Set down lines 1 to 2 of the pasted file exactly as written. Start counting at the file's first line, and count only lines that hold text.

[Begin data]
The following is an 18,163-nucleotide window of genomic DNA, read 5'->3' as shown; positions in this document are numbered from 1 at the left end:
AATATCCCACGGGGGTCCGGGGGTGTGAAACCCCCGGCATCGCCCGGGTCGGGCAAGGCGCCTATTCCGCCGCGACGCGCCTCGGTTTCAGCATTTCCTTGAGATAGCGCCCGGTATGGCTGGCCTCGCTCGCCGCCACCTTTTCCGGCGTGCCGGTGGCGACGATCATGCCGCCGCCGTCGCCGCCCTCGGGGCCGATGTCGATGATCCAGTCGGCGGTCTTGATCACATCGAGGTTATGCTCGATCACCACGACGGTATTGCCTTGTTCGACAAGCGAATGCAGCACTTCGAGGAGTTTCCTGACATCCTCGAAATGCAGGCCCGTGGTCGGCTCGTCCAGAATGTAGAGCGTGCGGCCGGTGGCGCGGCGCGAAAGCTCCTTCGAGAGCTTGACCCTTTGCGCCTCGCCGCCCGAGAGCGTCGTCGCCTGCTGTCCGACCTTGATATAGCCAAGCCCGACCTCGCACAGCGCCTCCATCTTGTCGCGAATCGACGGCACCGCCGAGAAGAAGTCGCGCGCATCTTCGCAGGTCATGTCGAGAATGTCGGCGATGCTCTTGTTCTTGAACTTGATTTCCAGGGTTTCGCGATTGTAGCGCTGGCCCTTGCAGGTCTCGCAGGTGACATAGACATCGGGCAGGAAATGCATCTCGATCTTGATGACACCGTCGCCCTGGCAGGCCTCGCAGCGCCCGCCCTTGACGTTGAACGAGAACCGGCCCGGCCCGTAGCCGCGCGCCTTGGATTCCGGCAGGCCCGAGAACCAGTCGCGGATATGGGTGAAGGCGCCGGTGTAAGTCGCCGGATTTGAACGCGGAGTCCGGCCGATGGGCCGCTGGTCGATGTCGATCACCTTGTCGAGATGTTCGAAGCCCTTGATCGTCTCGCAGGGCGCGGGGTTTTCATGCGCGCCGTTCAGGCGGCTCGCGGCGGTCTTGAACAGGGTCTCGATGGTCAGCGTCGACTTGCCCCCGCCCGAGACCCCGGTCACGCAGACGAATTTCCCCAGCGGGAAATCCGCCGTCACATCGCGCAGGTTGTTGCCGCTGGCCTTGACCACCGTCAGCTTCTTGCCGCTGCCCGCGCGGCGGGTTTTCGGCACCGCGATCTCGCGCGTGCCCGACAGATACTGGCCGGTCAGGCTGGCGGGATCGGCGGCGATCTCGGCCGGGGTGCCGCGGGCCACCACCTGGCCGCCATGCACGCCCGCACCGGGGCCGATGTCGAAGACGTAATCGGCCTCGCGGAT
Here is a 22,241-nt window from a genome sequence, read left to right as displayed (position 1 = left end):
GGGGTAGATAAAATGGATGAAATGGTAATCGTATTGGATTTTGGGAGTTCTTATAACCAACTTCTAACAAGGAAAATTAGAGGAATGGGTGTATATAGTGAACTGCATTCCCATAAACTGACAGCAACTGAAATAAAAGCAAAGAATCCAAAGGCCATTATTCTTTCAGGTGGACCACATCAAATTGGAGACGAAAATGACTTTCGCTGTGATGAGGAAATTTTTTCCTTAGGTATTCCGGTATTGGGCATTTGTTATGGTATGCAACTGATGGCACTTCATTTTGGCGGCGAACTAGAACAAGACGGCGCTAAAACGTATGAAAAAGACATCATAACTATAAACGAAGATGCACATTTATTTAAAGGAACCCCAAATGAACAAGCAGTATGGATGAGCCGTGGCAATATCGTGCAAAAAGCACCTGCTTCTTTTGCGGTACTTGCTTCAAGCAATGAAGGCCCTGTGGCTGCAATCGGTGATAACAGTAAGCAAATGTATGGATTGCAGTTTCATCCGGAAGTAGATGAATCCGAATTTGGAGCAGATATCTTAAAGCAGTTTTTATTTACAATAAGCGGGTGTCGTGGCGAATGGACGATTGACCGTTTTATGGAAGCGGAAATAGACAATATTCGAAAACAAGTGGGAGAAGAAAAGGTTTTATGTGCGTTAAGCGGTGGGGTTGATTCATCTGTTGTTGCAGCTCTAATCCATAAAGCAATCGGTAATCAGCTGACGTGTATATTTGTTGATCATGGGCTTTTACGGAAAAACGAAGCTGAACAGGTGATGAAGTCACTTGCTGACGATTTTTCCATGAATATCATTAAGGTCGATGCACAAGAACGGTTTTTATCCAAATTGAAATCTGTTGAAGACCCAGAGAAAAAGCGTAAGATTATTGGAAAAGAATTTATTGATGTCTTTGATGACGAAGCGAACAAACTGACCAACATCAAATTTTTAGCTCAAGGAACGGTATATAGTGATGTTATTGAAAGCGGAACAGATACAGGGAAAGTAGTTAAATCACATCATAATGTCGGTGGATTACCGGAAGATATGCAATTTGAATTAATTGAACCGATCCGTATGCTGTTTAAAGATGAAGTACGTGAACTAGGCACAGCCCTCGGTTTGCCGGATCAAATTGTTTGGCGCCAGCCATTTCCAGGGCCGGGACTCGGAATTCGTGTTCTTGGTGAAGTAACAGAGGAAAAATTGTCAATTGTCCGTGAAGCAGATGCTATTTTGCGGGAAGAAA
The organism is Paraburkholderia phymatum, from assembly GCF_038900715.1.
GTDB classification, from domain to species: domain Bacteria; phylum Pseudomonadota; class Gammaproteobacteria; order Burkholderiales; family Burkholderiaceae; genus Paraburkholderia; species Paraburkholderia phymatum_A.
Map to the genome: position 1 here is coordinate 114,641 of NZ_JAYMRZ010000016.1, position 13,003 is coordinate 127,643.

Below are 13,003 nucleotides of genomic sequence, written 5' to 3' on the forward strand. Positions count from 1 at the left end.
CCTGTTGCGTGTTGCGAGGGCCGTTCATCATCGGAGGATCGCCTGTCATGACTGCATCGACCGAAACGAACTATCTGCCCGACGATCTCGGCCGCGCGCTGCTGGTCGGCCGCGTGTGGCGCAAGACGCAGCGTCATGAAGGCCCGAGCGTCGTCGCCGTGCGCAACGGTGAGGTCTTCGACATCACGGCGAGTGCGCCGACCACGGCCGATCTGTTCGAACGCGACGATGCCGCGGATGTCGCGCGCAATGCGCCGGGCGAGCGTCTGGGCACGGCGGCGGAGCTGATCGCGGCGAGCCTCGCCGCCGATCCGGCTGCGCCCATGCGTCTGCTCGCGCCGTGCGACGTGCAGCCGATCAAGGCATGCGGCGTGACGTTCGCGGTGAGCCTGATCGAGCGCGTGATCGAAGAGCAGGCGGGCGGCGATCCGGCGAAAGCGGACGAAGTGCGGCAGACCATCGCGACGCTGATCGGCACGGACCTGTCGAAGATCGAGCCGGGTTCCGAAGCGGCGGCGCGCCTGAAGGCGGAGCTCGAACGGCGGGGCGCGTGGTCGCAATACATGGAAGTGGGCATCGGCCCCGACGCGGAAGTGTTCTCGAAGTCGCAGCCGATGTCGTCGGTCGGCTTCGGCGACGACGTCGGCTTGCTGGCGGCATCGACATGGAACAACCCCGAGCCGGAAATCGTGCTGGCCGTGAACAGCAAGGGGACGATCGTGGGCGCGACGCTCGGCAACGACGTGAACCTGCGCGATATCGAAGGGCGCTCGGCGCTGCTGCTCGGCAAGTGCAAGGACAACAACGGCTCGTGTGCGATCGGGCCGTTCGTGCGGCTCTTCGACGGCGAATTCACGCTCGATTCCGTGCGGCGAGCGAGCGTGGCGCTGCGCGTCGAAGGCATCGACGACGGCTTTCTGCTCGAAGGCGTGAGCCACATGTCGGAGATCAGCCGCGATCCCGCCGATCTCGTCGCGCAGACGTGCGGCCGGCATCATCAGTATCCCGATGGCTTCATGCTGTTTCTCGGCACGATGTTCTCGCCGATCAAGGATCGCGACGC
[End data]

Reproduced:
The following is an 18,163-nucleotide window of genomic DNA, read 5'->3' as shown; positions in this document are numbered from 1 at the left end:
AATATCCCACGGGGGTCCGGGGGTGTGAAACCCCCGGCATCGCCCGGGTCGGGCAAGGCGCCTATTCCGCCGCGACGCGCCTCGGTTTCAGCATTTCCTTGAGATAGCGCCCGGTATGGCTGGCCTCGCTCGCCGCCACCTTTTCCGGCGTGCCGGTGGCGACGATCATGCCGCCGCCGTCGCCGCCCTCGGGGCCGATGTCGATGATCCAGTCGGCGGTCTTGATCACATCGAGGTTATGCTCGATCACCACGACGGTATTGCCTTGTTCGACAAGCGAATGCAGCACTTCGAGGAGTTTCCTGACATCCTCGAAATGCAGGCCCGTGGTCGGCTCGTCCAGAATGTAGAGCGTGCGGCCGGTGGCGCGGCGCGAAAGCTCCTTCGAGAGCTTGACCCTTTGCGCCTCGCCGCCCGAGAGCGTCGTCGCCTGCTGTCCGACCTTGATATAGCCAAGCCCGACCTCGCACAGCGCCTCCATCTTGTCGCGAATCGACGGCACCGCCGAGAAGAAGTCGCGCGCATCTTCGCAGGTCATGTCGAGAATGTCGGCGATGCTCTTGTTCTTGAACTTGATTTCCAGGGTTTCGCGATTGTAGCGCTGGCCCTTGCAGGTCTCGCAGGTGACATAGACATCGGGCAGGAAATGCATCTCGATCTTGATGACACCGTCGCCCTGGCAGGCCTCGCAGCGCCCGCCCTTGACGTTGAACGAGAACCGGCCCGGCCCGTAGCCGCGCGCCTTGGATTCCGGCAGGCCCGAGAACCAGTCGCGGATATGGGTGAAGGCGCCGGTGTAAGTCGCCGGATTTGAACGCGGAGTCCGGCCGATGGGCCGCTGGTCGATGTCGATCACCTTGTCGAGATGTTCGAAGCCCTTGATCGTCTCGCAGGGCGCGGGGTTTTCATGCGCGCCGTTCAGGCGGCTCGCGGCGGTCTTGAACAGGGTCTCGATGGTCAGCGTCGACTTGCCCCCGCCCGAGACCCCGGTCACGCAGACGAATTTCCCCAGCGGGAAATCCGCCGTCACATCGCGCAGGTTGTTGCCGCTGGCCTTGACCACCGTCAGCTTCTTGCCGCTGCCCGCGCGGCGGGTTTTCGGCACCGCGATCTCGCGCGTGCCCGACAGATACTGGCCGGTCAGGCTGGCGGGATCGGCGGCGATCTCGGCCGGGGTGCCGCGGGCCACCACCTGGCCGCCATGCACGCCCGCACCGGGGCCGATGTCGAAGACGTAATCGGCCTCGCGGAT